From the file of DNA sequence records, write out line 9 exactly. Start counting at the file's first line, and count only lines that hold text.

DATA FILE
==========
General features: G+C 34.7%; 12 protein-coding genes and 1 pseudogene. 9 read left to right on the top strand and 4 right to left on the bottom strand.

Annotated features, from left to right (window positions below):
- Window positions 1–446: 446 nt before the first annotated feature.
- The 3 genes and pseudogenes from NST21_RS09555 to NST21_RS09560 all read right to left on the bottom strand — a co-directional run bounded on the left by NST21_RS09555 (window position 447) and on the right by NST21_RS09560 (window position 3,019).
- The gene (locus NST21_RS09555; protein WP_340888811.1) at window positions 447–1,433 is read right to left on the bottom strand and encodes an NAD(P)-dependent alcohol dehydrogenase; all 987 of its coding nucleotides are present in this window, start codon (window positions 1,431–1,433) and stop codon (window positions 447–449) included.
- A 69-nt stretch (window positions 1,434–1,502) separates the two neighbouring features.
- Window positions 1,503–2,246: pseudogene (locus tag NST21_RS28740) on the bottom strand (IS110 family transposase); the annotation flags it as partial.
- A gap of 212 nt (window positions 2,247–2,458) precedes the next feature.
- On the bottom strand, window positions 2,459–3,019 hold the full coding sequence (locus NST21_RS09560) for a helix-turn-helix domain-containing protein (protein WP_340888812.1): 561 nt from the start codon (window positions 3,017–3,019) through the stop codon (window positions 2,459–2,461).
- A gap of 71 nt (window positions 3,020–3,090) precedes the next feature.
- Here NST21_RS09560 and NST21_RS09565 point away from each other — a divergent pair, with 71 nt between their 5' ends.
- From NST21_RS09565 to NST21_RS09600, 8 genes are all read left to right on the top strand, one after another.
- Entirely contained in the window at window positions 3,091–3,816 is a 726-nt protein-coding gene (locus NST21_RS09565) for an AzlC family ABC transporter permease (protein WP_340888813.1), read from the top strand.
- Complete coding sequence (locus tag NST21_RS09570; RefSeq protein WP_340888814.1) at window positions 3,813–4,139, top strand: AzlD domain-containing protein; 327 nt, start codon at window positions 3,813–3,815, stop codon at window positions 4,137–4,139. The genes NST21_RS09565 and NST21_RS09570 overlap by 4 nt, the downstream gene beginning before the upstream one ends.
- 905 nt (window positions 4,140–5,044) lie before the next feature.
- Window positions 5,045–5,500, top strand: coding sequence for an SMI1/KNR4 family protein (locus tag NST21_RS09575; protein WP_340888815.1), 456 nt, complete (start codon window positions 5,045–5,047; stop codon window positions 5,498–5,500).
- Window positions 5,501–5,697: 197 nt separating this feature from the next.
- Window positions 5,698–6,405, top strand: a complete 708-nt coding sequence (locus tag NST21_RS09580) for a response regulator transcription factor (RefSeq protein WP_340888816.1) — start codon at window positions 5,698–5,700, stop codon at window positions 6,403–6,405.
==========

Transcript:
- On the bottom strand, window positions 2,459–3,019 hold the full coding sequence (locus NST21_RS09560) for a helix-turn-helix domain-containing protein (protein WP_340888812.1): 561 nt from the start codon (window positions 3,017–3,019) through the stop codon (window positions 2,459–2,461).